Coping with grief can be a complicated struggle for young adults with breast cancer. What contributes to grief goes beyond the cancer diagnosis itself.
Why is long-term cancer survivorship so difficult? And how come nobody wants to talk about it? Maybe because it feels like living on an island somewhere between where the oceans of fear and gratefulness collide.
Chemobrain is a term often used to describe cognitive changes due to cancer treatment that significantly interfere with an individual’s quality of life. Summit speaker Natalie Kelly, PhD helps us understand more.
How are you supposed to feel after months of breast cancer treatment and surgery? Defeat may be the first feeling I had, but determination will get me through what “survivorship” looks like for me.
If you are a newly diagnosed survivor or metathriver, the holidays may be making you blue. Here are five things you can do to help you enjoy the season!
We change after we hear the diagnosis of cancer. Our friendships will too. Allow that process to happen or at least acknowledge it. Some of it will be painful. But it can also open up doors to new relationships we didn’t know could happen.
I was 28 years old with breast cancer. None of my friends could relate. I wanted to push my boyfriend away. But I realized the importance of letting people be there. And I am forever grateful to the ones who stay.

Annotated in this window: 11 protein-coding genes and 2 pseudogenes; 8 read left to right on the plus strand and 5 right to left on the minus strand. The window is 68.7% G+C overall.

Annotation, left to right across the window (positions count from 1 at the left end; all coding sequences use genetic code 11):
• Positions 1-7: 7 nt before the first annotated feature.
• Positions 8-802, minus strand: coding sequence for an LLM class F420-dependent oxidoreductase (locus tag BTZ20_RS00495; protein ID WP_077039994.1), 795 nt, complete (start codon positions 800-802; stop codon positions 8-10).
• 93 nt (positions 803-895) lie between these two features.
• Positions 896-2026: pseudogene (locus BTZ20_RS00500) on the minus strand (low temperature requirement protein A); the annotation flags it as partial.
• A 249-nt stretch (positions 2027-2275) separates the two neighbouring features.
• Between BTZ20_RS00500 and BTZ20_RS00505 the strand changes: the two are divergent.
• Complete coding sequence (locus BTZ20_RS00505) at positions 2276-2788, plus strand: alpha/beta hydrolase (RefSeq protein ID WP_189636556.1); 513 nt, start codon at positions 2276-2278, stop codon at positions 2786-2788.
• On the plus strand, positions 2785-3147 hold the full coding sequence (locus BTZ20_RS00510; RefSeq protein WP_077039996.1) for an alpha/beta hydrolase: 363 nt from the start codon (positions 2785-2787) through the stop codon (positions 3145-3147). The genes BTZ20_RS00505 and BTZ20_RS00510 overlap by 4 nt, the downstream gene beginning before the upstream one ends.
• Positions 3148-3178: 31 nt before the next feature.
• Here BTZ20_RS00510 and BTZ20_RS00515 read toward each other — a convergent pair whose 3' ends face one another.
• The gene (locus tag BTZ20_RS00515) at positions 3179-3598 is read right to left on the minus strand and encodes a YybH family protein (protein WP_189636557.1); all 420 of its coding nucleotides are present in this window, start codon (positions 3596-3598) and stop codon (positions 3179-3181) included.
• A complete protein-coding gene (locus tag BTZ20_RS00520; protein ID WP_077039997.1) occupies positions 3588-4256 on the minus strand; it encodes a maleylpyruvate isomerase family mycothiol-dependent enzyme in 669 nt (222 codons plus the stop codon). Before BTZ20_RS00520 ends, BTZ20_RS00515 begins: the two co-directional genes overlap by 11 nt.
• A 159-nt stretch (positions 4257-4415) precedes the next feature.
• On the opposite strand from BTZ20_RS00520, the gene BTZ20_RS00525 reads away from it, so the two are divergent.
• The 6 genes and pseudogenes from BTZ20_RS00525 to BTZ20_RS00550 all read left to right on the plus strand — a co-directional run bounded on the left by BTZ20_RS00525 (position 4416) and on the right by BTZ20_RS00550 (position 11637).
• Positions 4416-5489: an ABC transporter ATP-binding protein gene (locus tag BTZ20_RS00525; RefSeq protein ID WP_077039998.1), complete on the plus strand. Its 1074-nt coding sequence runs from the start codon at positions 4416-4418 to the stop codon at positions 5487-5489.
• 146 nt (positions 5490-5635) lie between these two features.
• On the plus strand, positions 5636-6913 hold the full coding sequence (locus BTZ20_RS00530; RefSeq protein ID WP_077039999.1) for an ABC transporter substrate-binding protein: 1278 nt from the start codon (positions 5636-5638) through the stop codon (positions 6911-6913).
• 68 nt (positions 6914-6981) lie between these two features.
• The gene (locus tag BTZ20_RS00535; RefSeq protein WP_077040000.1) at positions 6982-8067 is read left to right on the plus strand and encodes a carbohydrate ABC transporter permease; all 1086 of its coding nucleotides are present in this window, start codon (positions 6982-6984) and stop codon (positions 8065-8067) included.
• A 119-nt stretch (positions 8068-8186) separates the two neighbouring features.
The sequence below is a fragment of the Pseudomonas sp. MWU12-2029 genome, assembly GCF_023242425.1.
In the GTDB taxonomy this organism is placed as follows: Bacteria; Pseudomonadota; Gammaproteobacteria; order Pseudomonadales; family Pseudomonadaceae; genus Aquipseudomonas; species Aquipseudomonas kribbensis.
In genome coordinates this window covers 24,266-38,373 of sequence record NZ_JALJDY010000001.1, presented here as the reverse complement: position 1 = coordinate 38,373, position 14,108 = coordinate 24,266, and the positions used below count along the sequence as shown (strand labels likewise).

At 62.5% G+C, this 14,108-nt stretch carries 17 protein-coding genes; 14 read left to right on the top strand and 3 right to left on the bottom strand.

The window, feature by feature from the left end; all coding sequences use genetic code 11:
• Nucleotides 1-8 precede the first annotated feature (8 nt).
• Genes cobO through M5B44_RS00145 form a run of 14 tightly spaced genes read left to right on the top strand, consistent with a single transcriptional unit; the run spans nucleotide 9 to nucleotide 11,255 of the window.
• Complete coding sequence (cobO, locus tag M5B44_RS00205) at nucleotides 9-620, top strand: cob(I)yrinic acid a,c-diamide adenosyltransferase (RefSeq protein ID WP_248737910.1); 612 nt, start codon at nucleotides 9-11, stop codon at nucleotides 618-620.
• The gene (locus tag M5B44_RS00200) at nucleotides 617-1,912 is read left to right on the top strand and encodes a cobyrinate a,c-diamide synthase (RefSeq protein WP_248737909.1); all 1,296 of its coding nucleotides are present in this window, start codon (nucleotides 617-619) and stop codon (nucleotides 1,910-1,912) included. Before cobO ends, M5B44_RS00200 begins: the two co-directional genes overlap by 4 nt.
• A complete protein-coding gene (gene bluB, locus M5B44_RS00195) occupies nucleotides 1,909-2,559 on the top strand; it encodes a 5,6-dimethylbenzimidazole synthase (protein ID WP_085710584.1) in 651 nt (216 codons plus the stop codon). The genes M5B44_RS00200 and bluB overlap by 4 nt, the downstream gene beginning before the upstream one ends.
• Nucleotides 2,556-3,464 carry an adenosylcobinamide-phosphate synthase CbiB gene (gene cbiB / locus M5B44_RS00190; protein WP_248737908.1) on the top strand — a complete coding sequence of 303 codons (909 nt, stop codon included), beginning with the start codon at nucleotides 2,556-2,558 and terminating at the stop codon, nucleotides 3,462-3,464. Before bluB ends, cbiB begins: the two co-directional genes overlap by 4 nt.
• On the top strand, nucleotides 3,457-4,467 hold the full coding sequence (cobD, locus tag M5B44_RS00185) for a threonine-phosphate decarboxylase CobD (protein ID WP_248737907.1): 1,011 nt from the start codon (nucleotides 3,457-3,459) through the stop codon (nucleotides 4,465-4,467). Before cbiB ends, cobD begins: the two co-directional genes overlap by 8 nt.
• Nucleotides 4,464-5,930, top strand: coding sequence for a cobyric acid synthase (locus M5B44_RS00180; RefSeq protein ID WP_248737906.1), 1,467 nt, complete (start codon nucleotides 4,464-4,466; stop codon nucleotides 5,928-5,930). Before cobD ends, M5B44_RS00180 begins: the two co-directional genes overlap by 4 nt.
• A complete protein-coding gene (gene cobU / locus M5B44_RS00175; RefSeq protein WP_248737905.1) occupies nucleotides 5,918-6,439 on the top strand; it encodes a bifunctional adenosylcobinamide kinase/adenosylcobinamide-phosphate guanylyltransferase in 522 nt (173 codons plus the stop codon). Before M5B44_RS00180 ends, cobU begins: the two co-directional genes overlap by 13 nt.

When Breast Cancer Awareness month comes to an end and all the pink ribbon merch disappears from the shelves, many people like myself still wear the reality of the disease.
Every breast cancer journey is different. You get to define and redefine your strength every step of the way. Be kind to yourself and be your kind of strong.
Following up on my live demo for all the beauties braving cancer, I’m sharing some golden rules to keep in mind when shopping for makeup and applying your new beauty products!
My boys were 9 and 2 at the time of my diagnosis. Thinking about the battle ahead scared me, but the thought of my children seeing me sick scared me even more. In their eyes, I was supermom.
Cancer cut to the quick when my hair started to fall out. But I was reminded that beauty is not just what I am, but who I am. I am not my hair.
I don’t know what it was about 28, but I had high expectations that THIS was going to be the year my life changed—and it did, but not in the way I imagined.
Having cancer is tough enough as it is. Having cancer while parenting is downright exhausting. What worked for me was having a “one day at a time” perspective and an “it takes a village” mentality.